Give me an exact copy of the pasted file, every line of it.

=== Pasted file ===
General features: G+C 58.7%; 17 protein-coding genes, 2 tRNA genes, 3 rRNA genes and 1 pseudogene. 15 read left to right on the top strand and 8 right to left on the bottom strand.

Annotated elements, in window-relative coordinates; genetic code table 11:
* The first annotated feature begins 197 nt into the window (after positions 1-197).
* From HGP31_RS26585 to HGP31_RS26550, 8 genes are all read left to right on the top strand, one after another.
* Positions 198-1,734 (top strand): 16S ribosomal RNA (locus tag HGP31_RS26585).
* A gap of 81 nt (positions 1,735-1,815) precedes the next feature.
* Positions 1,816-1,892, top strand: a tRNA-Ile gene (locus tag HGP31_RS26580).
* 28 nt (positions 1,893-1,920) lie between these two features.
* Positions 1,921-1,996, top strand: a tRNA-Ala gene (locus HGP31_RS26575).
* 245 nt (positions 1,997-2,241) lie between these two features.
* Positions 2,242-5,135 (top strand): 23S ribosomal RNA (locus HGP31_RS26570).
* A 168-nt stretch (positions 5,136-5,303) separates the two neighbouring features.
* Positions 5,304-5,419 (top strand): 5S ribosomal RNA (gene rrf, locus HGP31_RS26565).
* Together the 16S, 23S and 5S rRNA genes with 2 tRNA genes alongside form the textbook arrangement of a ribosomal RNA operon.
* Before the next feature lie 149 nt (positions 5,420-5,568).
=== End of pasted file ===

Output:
General features: G+C 58.7%; 17 protein-coding genes, 2 tRNA genes, 3 rRNA genes and 1 pseudogene. 15 read left to right on the top strand and 8 right to left on the bottom strand.

Annotated elements, in window-relative coordinates; genetic code table 11:
* The first annotated feature begins 197 nt into the window (after positions 1-197).
* From HGP31_RS26585 to HGP31_RS26550, 8 genes are all read left to right on the top strand, one after another.
* Positions 198-1,734 (top strand): 16S ribosomal RNA (locus tag HGP31_RS26585).
* A gap of 81 nt (positions 1,735-1,815) precedes the next feature.
* Positions 1,816-1,892, top strand: a tRNA-Ile gene (locus tag HGP31_RS26580).
* 28 nt (positions 1,893-1,920) lie between these two features.
* Positions 1,921-1,996, top strand: a tRNA-Ala gene (locus HGP31_RS26575).
* 245 nt (positions 1,997-2,241) lie between these two features.
* Positions 2,242-5,135 (top strand): 23S ribosomal RNA (locus HGP31_RS26570).
* A 168-nt stretch (positions 5,136-5,303) separates the two neighbouring features.
* Positions 5,304-5,419 (top strand): 5S ribosomal RNA (gene rrf, locus HGP31_RS26565).
* Together the 16S, 23S and 5S rRNA genes with 2 tRNA genes alongside form the textbook arrangement of a ribosomal RNA operon.
* Before the next feature lie 149 nt (positions 5,420-5,568).